The CATHERINE ET PIERRE BRETON BOURGUEIL 1996 GALICHETS is "usually a delight," to quote one of our tasters. And it hails from a winery that not only practices biodynamic farming, but whose family name (Breton) is the local name for the Cabernet Franc grape. Add in the fact that the vines are over 50 years old, and that 1996 was the second in a trio of strong Loire vintages, and we had every right to expect greatness. Yet the nose was extremely tight it would probably have benefited from decanting and while there was plenty of fruit there once we gave the wine some time, the herbaceous quality of it (if quality is indeed the word) overpowered me, quickly putting it behind the Raffault 97 on my taste sheet. In defense, both these wines had eased up somewhat by the following night, which speaks to their cellaring potential. Still, I came away confused that the vegetal aspect of Loire wines, usually associated with under-ripeness, seemed more obvious in hot Loire years than cooler New York ones. There's an explanation for this somewhere but I'm not quite sure I have it.
Finally, not one but two guests had been kind enough to bring by a JOËL TALUAU ST-NICHOLAS-DE BOURGUEIL 1996 Vieille Vignes. This proved serendipitous as the first bottle turned out to be corked. Unfortunately we didn't realize as much until we came to taste it at the end of the line, and a rapid decanting of the second bottle failed to open the nose up quickly enough. As such, I have a feeling that some of our group particularly those who didn't know what to expect from the Loire selection missed the pleasures of this wine. Those who do know this wine were cautious in their criticism. "The Taluau was just starting to pick up when I left," wrote one. Wrote another (so poetically I must name him as Chris Coad), the Taluau showed "the usual tightness and impenetrability for the first few hours (with a whiff of barnyard), then progressive softening, the hard cran-cherry feathering out to brick-dustiness at the edges, hints of brown tobacco emerging. I don't have another three hours to wait for the gravelly-stony streak to come out of hiding, but I know it's in there, biding its time."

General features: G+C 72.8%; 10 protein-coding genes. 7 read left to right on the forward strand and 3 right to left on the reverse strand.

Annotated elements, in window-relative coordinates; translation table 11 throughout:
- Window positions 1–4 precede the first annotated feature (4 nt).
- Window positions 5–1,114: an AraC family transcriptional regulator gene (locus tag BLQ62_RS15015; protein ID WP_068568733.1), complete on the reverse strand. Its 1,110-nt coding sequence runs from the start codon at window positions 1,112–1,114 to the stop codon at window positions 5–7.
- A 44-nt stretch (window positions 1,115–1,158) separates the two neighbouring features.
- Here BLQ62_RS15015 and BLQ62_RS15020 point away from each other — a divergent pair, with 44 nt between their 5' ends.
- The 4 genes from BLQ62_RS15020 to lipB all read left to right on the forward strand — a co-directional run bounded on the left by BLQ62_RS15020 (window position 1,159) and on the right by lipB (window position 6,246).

It certainly was in there as I found out the next night, after it had been exposed to air for 24 hours. (Being that it was in a decanter as opposed to a bottle, it was the only wine that we forgot to restopper at the end of the night.) What was left of it had taken on an almost magical quality: a soft, alluring nose whispering all kinds of seductive delights, and a warm, fleshy taste on the palate that made it by far and away the most sensual of all the Cab Francs. It was rapidly disposed of that second evening by ravenous house guests rarely exposed to such teasingly dressed wine. And if you think I'm getting a little elaborate in my descriptions, I found this one tucked away in my 1999 Food and Wine Pocket book (which could be subtitled Wine Buying For Dummies), referring to the same wine: "deep flavors of cherry liquer and Valhrona chocolate." Anyone who knows their Valhrona from their Cadbury's should inform the rest of us asap. (Or start a web site recommending chocolate to music!) Clearly a winner given enough time to breathe, it's worth pointing out that the Taluau is just $16 at Chambers Street Wines (whose web site states that "it's a candidate for decades of cellaring"), making it cheaper than much of the surrounding competition, most of the Chardonnay and Cabernet sauvignon found in California, and less than half the price of the better-rated Californian Cab Francs - thereby again emphasizing the great values to be found in Loire reds.
Part 4: Conclusions
Part 1: The Basics and The Regions
Part 2: The New York Wines